• What have you gained from participation in this project, for example, setting up and conducting the interviews, writing the research paper, and/or the PowerPoint presentation? Was it a new experience?
  • Can you relate your interviewee’s language learning experience to your own?
  • What have you learned about your own research skills, language learning, and language use?
  • What difficulties did you meet along the way?
  • Did the project highlight any areas you need to improve in?
  • What have you learned from being a part of a research team?
  • Where can you apply the knowledge gained from this project?

The resulting individual essays were surprisingly diverse, even in the same group. In other words, 2-3 students in the same group would see the same interviewee differently, and learn completely different lessons from the experience. Why? What happens when one contemplates an experience?

Meaning perspectives

Educational psychology emphasizes that to learn something, we have to make meaning of it. But it doesn’t occur in a vacuum: “the way learners interpret and reinterpret their sense experience is central to making meaning and hence learning” (Jack Mezirow, 1991).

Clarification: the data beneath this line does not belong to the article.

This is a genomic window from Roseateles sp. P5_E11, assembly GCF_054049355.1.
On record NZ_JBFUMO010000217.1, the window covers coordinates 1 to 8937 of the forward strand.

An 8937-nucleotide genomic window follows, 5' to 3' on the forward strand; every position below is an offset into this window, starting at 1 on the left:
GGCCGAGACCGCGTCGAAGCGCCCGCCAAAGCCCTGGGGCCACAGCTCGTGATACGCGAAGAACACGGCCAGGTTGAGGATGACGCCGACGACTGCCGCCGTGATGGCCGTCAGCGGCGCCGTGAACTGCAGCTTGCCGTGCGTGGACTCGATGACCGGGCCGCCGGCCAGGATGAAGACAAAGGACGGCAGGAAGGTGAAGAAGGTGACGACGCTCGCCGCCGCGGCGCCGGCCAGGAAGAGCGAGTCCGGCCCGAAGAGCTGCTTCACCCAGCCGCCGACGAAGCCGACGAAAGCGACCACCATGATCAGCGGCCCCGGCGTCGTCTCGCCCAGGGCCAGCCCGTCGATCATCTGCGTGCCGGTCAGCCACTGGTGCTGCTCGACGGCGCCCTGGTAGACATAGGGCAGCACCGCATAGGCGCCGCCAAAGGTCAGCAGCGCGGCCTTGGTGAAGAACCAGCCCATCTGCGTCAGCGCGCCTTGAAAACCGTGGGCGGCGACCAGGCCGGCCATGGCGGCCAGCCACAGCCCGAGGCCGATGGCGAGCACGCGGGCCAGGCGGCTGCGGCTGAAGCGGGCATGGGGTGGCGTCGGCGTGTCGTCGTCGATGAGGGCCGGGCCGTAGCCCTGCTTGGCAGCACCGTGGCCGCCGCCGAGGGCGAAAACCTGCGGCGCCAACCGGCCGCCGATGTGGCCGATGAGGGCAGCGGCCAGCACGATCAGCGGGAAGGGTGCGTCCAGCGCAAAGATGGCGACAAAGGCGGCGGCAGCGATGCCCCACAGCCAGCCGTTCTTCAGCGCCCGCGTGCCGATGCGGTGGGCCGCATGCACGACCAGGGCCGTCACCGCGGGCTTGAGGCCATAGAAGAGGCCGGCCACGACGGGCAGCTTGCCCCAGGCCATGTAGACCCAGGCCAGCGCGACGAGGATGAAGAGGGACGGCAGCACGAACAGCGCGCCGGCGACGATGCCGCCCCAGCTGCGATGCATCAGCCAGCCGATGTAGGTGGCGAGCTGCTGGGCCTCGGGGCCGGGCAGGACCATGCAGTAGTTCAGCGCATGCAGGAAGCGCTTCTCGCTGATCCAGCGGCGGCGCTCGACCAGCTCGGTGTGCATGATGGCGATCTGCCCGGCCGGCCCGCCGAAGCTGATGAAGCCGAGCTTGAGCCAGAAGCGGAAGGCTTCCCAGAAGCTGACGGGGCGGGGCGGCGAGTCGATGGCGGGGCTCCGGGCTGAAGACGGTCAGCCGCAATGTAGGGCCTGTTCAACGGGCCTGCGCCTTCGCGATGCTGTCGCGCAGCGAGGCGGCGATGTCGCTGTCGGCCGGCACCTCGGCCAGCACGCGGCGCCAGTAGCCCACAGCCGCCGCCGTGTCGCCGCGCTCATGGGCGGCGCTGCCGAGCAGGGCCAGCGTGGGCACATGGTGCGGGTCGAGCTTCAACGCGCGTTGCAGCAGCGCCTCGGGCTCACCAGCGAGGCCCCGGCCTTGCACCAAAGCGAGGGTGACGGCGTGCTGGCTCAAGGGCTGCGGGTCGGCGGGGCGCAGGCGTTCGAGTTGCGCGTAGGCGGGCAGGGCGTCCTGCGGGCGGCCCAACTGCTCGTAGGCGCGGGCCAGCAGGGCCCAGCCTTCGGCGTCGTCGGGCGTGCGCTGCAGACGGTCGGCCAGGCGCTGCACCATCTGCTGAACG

These meaning perspectives are central to Mezirow’s transformative learning theory. A person’s beliefs, cultural influences, discourses, feelings, ideas, and judgments shape the interpretation of an experience, and are embedded in beliefs and behaviors. From the psychological standpoint, the individual interprets new information based on his/her stages of moral, ethical, and ego development, as well as capacity for reflective judgement (Mezirow 1990: 2). Applying meaning perspective prospective analysis to language studies, for instance, can reveal, behaviorist, cultural relativist, Freudian, Marxist, positivist, or others biases influencing how the studies are conducted, how the conclusions are interpreted, but also how one is transformed through engagement in research experience.

Symbolic interaction in communication

Another critical framework useful to analyze reflection and self-reflection is dialogism, a theory put forward by the Russian linguist and philosopher Mikhail Bakhtin. Dialogism argues that the speaker is not an isolated entity participating in communication with other isolated entities, but an active representative of a culture, who produces speech in relation to and tension with other speakers. In other words, speech only exists in addressivity, that is when addressed to someone else (Bakhtin via Holquist 1990: 48).